This year has been a whirlwind of amazing albums—and it’s only April. With all of these new tunes coming out faster than hotcakes at IHOP on National Pancake Day, it’s easy to get a little overwhelmed. Below are some notable releases that should keep your ears busy until the next mindblowing album drops (which let’s be real will probably be in a few hours, the way things are going).
Sleater-Kinney—No Cities to Love
The indie punk-rock darlings returned after a decade-long hiatus to give us No Cities to Love. It’s an album that proves the girls still got it (as if anyone had any doubts) and that punk never dies.
Father John Misty—I Love You, Honeybear
FJM’s 11-track album is an incredible ode to his wife (Honeybear is a term of endearment for her). The album balances on chronic cynicism and marveling at the mysticism of love. It’s sentimental in spite of itself. Frankly, it’s glorious.
Drake—If You’re Reading This, It’s Too Late
Let’s not forget about Drake’s surprise release. The precedent for unannounced albums has been established, and so far the bar has been set pretty high. Of course, this strategy can only succeed when the songs are able to speak for themselves, and If You’re Reading This definitely talks the talk.
Kendrick Lamar—To Pimp A Butterfly
Kendrick Lamar’s latest release entered into the world to unanimously rave reviews (WIUX gave it the prestigious 7/7). This album is masterful and important. To Pimp A Butterfly is fully aware of the political-cultural climate in which it exists. It’s full of insight and wisdom and funk.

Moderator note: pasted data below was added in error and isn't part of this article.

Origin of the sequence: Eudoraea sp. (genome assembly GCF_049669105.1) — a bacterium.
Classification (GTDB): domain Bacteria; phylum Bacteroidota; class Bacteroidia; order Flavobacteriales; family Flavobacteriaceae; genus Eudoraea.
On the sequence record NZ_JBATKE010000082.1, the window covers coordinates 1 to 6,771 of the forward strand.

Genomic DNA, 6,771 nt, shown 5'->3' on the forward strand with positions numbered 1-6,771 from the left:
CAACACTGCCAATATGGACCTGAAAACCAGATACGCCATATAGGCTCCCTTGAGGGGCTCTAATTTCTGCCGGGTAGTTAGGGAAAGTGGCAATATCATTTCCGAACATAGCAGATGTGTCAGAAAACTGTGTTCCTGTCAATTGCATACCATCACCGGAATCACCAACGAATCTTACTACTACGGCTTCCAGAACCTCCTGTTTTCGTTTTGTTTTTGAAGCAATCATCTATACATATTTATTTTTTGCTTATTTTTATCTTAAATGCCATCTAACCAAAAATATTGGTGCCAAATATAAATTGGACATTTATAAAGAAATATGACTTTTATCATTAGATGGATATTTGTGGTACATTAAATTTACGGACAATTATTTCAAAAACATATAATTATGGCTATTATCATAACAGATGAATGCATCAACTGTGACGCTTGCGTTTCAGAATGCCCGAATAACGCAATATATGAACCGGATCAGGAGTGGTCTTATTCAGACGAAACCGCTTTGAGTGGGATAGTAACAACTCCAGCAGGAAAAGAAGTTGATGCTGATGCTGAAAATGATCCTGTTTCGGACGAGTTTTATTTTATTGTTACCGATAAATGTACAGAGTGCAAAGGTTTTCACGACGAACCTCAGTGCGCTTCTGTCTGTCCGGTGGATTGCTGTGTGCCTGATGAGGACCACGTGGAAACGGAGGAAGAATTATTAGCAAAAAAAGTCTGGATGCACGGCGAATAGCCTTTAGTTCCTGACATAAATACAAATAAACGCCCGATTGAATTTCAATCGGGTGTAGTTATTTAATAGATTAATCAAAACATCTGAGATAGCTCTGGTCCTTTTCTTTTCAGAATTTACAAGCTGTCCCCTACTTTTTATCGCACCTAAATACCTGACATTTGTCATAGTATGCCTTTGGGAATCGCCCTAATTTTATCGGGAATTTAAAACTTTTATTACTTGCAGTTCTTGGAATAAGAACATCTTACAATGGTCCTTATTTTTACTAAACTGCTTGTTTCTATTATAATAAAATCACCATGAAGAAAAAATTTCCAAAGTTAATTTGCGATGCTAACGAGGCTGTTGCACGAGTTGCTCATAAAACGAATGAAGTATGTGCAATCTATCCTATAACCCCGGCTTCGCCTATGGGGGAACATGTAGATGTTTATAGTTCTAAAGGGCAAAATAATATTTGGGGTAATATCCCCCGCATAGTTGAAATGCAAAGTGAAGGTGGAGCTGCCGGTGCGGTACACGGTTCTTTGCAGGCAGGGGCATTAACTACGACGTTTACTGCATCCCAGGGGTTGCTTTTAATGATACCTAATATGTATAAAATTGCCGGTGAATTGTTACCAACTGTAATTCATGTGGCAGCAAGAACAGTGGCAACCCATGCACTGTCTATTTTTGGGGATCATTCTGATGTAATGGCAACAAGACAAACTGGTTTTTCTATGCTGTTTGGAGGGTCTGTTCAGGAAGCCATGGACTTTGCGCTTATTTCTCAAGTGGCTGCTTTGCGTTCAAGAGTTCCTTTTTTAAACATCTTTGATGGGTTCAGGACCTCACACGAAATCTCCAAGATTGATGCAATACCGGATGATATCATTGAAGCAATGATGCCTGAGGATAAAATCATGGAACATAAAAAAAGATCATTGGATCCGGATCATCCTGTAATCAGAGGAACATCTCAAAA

Seth Avett and Jessica Lea Mayfield—Seth Avett & Jessica Lea Mayfield Sing Elliott Smith
Cover albums are usually ambitious undertakings. Covering Elliott Smith while respecting the sacredness with which many people regard his music is an even greater challenge. Fortunately for Smith and Avett/Mayfield fans alike, the pair do justice to these songs. It’s a beautiful album that sweeps Smith’s discography and cradles the songs tenderly.
Courtney Barnett—Sometimes I Sit and Think, Sometimes I Just Sit
I don’t want to name names, but someone here is a bit fanatical about Courtney Barnett (it’s me). After the much-deserved praise of her Double EP: A Sea of Split Peas, Barnett delivers a full-length album with her signature narrative, almost spoken-word style, lyrics. All of Barnett’s songs seem to celebrate the mundane, to find meaning in house-hunting, skipping work, and grocery shopping. This album is on repeat until the sun burns out.
Sufjan Stevens—Carrie & Lowell
Sufjan Stevens’ album was featured on NPR’s First Listen last week, and I haven’t stopped crying since. It’s a cathartic record in which Stevens moves through grief surrounding the loss of his mother. It’s concerned with the eventuality of death and the wonder of being alive and here. Carrie & Lowell is deeply personal without being exclusive. If you haven’t given it a listen yet, find a quiet place and let the melodies wash over you.
Leon Bridges—Coming Home
This Texas-native has been getting a lot of attention and with good reason. Leon Bridges is delivering old school soul with a voice that could melt precious metals. “Better Man” will make you groove and “Coming Home” will make you swoon.
Florence + The Machine—“St. Jude” and “What Kind of Man”
Though she went under the radar for a bit, Flo has returned with two stellar tracks with cinematic videos as fitting accompaniments. “What Kind of Man” gives us the powerful Florence vocals with a new edge and “St. Jude” shows a reserved side to the singer we don’t often see. It’s an incredibly striking song because it lacks a chorus, but is all the more affecting for that. Needless to say, her summer album is highly anticipated.